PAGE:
ship's log

Wednesday 2 February to Tuesday 15 February - Antigua to Bonaire


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Wednesday 2 February – Wednesday 9 February

The last week has been mainly focussed on spending time with family. Both sets of grandparents Nick and Sally Gambier, and Michael and Sheila Calascione, have arrived, and are staying in a lovely house in Turtle bay, overlooking Montserrat to the Southwest.

As if that was not enough excitement for the girls, on Friday, Biba Parry, one of the girls favourite ex-teachers from Newton Prep came out with her boyfriend Will, to stay with us on board.

So the week has been spent mainly at beaches here in English harbour, or about 15 miles sail away at Nonsuch bay, on the Eastern (windward) side of Antigua.

We took the Duck round to Nonsuch on Monday. Quite a bouncy ride round there, but well worth it once we had threaded our way in through the rather nasty reefs that protect the bay. Nonsuch is a huge bay, about five miles across, totally protected by a fringing reef. We spent a very happy day on Tuesday snorkelling around the reef, and having another exquisite lunch as guests of Peter, Riccardo, and Angelo at Harmony Hall. Definitely one of the most memorable places we have seen on the trip so far.

On the way back we had another fuel blockage problem. The engine would not fire as we came in to English harbour, and resisted all attempts to bleed it after switching filters. Our old friend, the fuel tanks again. What a bore, and really worrying that it should show itself again so quickly. Obviously needs some radical attention to the tanks. I again opted to get towed in. Having been in English harbour for a week, and having more crew on board, it would have been even easier than last time to sail in. But it would be a foolish risk to take with the fluky winds at the mouth of the harbour and the ‘play it safe’ angel on my right shoulder won again.

We moored up and set to work. With Nick Gambiers help, we bled the engine again and eventually got the engine going again. The filters were full of crud, despite the fact that we had filtered the diesel judiciously ever since leaving Malta. It had obviously been churned up in the big seas we had leaving Nonsuch bay. I slept on it and decided that next day we were going to have to really sort the diesel tanks out once and for all.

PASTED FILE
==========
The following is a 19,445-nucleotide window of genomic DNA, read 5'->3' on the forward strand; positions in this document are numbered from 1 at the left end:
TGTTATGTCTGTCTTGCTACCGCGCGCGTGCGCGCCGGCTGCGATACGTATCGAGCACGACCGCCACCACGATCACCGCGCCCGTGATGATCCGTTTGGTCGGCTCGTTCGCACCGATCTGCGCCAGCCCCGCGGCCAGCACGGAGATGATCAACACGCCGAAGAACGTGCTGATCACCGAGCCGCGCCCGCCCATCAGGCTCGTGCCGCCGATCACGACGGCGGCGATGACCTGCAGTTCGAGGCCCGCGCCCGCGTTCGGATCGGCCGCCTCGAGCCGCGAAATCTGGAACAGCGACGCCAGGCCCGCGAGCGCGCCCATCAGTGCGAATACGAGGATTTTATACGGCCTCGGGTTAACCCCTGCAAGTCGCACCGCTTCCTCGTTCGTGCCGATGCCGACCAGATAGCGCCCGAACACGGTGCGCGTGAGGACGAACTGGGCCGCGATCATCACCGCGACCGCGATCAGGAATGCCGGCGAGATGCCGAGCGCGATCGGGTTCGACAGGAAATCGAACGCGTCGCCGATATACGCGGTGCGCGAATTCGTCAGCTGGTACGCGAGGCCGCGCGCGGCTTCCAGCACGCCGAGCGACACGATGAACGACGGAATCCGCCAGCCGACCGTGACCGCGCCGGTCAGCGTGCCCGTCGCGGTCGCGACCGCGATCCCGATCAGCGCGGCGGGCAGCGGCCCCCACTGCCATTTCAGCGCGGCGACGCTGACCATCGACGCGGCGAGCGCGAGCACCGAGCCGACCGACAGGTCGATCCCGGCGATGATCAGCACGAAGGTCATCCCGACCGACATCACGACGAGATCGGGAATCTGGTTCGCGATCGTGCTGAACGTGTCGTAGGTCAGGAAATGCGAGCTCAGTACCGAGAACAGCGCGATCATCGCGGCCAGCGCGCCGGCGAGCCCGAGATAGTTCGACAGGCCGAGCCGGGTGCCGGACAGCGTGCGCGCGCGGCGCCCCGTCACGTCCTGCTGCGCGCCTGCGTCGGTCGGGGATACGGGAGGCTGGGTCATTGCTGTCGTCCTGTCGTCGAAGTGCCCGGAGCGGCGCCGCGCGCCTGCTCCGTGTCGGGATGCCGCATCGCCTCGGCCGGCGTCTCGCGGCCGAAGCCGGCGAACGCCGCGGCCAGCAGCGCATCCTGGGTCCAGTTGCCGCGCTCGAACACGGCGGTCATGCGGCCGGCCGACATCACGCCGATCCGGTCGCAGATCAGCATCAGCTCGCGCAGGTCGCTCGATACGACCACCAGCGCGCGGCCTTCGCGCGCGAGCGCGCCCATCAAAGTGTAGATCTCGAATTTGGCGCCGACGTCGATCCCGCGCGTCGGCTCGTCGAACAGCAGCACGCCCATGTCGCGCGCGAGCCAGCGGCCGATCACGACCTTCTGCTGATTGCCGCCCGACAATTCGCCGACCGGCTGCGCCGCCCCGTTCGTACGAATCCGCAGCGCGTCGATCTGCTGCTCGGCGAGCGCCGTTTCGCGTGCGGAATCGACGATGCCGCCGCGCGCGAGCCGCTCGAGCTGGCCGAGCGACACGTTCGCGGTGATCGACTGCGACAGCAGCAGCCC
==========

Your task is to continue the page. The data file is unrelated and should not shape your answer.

That evening we had a lovely dinner at the house that our parents are renting at Turtle bay, overlooking Montserrat to the South.

Thursday 10 February

Big day of boat fixing today. With the help of Mel the Mechanic, we pumped out all the diesel in the two tanks. At the bottom we could see that there was clearly some crud built up. There is a baffle which masks the other half of the tank, designed to stop diesel from slooshing around in a big sea when the tanks are half full. There is no means of getting behind the baffles to inspect or clean there. We unbolted the two tanks from the boat, and after much huffing and puffing, got them out onto the jetty. Once in the Yard, we were able to see through the inspection hatch into one side, and got to work with a high pressure hose. Loads of crud came out. We stuck the pressure hose behind the baffle, and some more crud came out. We were suspicious that there was a load more to get out that we could not get to, as every time we flushed it, more crud came out. The only way we could get behind the baffle and find out what was there, and then clean it if necessary was to cut a hole in the stainless steel top of the tank. I gulped. More expense, more time, and we were due to leave for Panama the day after tomorrow. I wondered if we should just leave it and be content with the thorough flushing with the pressure hose, petrol, and liquid soap that we had given it and hope for the best. We decided to go for it. Mel the mechanic took me to the local welding shop and we cut into the tanks. Once we could see behind the baffles, the source of our troubles revealed itself. Even after all the pressure hosing and washing with petrol and detergent, there was still about half an inch of crud there in some places. A real mess. Its probably not been cleaned properly there for many years, maybe since the boat was built. We soon cleaned it thoroughly with the pressure hose. By the time we had finished they were gleaming. Hopefully that is the last of our problems with fuel, at least for a while.

Caroline in the meantime was off with Sally provisioning for the trip to Panama. The girls went to the beach with Biba and Will for half the day, and then to the grandparents villa.

In the evening we had a lovely dinner on board, with lots of singing from everyone. The junior Calasciones gave a farewell concert which was capped by an excellent finale led by Grandpa Gambier.

Friday 11 February - English Harbour, Antigua - Lat 17 deg 00 N, 61 deg 45 W

Day of final preparation for the trip to Panama. The crew will now be Nick Gambier and a guy Mark Vear, who came across the Atlantic on a Swan 51 called ‘Grandee’, and is doing some sailing around the Caribbean.